Still, the guilt traveled with her. "It feels like someone's ripping my heart out," she said. "No matter how good your spouse is, kids want their mom when they're sick."

With the exception of the fact that the job is a thousand miles away, this same scene could be found in nearly any household across America. Throughout the nation mothers are leaving their children in order to go to work…to the detriment of the little ones they leave behind. Granted some mothers (particularly single moms) obviously must work to support their families; but many of the mothers in today’s workforce form the other half of dual-income households and work merely to attain a higher standard of living.

There are negative issues involved any time a mother works outside the home. One is the odd schedules that the children are typically subjected to. Ms. Layton tells of one congresswoman’s 5-year old daughter: “She attends preschool and a babysitter cares for her during the week….” She continues, stating that, “she often goes to sleep at midnight and eats just one huge meal a day, around 8 p.m.” What’s wrong with this picture? This is not a health lifestyle for a 5-year old child! Admittedly, most children with working moms do not have such extreme hours. Yet they still are awakened earlier than they should be in order to get to day-care on mom’s way to work. They eat at odd hours, according to mom’s schedule and many are too-well acquainted with the fast-food drive-up window. Then, in order to spend more time with mom, they are up later than they should be considering how early they have to get up the next day to start it all over again.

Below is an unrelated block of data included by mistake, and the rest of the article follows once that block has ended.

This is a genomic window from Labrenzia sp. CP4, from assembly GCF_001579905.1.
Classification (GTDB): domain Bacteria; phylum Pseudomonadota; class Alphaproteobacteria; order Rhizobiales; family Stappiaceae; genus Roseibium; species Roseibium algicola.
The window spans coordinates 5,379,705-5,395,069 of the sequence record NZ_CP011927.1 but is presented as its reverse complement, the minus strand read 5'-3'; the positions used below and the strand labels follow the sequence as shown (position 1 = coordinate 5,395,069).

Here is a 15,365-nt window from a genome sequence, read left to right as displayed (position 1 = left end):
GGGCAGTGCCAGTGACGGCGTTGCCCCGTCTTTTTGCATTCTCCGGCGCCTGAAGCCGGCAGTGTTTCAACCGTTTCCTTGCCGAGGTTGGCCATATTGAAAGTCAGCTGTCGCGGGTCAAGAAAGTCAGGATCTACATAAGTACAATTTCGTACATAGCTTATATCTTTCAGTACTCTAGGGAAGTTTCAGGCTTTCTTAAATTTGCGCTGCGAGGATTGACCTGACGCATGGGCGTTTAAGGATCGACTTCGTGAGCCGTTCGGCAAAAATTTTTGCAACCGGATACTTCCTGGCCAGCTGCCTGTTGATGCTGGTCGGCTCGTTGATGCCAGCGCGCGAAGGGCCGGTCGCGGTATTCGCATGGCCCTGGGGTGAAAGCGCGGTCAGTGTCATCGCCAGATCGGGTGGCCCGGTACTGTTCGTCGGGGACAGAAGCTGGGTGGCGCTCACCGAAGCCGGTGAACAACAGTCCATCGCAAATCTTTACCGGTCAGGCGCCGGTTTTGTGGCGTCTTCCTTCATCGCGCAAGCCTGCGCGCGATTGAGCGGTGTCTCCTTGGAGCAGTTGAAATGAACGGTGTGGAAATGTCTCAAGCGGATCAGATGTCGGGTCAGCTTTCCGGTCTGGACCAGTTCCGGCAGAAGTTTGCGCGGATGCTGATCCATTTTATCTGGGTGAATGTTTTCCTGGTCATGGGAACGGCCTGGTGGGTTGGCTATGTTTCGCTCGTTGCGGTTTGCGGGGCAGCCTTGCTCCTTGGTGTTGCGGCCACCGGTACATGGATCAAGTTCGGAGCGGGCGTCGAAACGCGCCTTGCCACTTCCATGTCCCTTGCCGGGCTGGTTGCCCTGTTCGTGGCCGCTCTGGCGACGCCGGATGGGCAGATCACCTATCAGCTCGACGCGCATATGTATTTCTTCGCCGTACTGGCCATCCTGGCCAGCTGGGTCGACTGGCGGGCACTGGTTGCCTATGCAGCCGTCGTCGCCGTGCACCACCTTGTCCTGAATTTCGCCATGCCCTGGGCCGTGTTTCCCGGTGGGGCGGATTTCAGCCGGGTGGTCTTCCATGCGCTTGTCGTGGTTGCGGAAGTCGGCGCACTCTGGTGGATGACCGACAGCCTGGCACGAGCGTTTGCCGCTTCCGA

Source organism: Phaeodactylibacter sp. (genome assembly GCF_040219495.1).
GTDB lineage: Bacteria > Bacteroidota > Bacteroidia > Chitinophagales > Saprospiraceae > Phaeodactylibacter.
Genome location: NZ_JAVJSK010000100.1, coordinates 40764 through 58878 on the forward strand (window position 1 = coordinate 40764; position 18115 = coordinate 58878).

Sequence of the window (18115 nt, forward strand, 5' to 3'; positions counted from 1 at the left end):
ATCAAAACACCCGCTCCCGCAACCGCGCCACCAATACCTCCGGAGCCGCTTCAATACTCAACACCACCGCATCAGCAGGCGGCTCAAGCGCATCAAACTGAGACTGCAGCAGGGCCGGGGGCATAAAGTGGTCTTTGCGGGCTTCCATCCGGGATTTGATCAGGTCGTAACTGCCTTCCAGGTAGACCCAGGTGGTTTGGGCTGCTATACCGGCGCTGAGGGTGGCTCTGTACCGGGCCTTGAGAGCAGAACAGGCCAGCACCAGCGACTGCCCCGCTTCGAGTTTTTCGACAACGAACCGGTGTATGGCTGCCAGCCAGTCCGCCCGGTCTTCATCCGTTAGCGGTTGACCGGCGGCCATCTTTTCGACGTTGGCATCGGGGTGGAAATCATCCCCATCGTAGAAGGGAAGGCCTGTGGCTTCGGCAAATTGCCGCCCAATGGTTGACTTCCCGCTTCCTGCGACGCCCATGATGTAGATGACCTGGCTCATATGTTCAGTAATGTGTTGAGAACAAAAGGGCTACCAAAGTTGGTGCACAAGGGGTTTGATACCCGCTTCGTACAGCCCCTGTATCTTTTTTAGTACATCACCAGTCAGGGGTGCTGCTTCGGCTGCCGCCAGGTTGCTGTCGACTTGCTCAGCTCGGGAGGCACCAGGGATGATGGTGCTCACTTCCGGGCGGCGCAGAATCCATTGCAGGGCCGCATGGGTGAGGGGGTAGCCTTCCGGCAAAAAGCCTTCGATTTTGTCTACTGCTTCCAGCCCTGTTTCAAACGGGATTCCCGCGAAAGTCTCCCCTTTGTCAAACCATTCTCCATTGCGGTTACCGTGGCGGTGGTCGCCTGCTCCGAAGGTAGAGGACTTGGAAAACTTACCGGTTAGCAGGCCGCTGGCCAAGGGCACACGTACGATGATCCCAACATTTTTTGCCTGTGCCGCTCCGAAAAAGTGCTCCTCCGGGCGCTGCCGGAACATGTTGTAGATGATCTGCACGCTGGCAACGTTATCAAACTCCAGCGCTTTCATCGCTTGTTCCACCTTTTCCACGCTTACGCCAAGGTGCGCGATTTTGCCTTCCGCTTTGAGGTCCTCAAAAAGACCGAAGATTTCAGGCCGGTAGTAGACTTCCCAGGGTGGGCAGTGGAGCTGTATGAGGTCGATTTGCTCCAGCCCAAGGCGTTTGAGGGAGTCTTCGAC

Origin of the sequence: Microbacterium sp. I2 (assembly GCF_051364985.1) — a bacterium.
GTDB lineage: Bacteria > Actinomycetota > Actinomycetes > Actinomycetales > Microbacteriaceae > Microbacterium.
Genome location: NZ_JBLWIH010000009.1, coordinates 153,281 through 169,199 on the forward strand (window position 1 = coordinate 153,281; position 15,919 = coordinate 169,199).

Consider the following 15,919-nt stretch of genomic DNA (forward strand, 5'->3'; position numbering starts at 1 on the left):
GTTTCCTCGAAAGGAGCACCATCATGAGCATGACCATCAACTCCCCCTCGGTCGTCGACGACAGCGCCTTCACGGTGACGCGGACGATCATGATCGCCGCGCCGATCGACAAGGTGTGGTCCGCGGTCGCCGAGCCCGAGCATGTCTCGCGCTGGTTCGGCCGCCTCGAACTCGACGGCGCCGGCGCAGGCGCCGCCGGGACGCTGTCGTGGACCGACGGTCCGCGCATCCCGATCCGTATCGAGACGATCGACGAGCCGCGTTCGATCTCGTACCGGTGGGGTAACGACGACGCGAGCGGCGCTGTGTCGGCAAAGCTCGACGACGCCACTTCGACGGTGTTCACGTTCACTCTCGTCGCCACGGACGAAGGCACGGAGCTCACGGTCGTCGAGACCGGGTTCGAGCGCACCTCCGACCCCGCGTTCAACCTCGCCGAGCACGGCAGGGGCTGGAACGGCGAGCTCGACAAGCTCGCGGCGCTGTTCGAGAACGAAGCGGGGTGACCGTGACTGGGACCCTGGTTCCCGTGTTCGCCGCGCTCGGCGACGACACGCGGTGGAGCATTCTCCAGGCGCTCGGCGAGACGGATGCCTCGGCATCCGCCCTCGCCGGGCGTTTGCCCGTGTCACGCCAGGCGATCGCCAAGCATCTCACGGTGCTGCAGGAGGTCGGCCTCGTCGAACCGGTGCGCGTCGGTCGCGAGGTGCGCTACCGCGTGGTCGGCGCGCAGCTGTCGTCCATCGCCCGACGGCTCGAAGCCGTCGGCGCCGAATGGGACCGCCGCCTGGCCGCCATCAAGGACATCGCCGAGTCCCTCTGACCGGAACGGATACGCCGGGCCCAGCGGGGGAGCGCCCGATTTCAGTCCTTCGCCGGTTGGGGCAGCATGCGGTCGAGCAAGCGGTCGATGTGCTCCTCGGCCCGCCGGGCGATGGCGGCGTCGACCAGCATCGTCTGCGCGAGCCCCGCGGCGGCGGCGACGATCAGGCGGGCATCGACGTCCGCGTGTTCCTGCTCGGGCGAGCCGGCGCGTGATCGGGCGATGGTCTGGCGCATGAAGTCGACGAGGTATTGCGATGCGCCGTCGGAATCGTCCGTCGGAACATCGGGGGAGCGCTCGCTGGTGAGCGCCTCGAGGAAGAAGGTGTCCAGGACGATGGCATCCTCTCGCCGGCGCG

A second detrimental effect on these children is the loneliness. Children crave the love and affection of their mother. Not a babysitter, not a day-care worker and not a nanny. Even fathers cannot replace the kind of time kids need with their mothers. This point is well-made in the beginning of the article where Layton relates, “At Wasserman Schultz's home in Florida, Mondays can be the cruelest day. It's hard to watch her mother walk out the door, Rebecca said. "Sometimes, I regret that," the 8-year-old said quietly.” Nothing can replace a mother in the life of a child.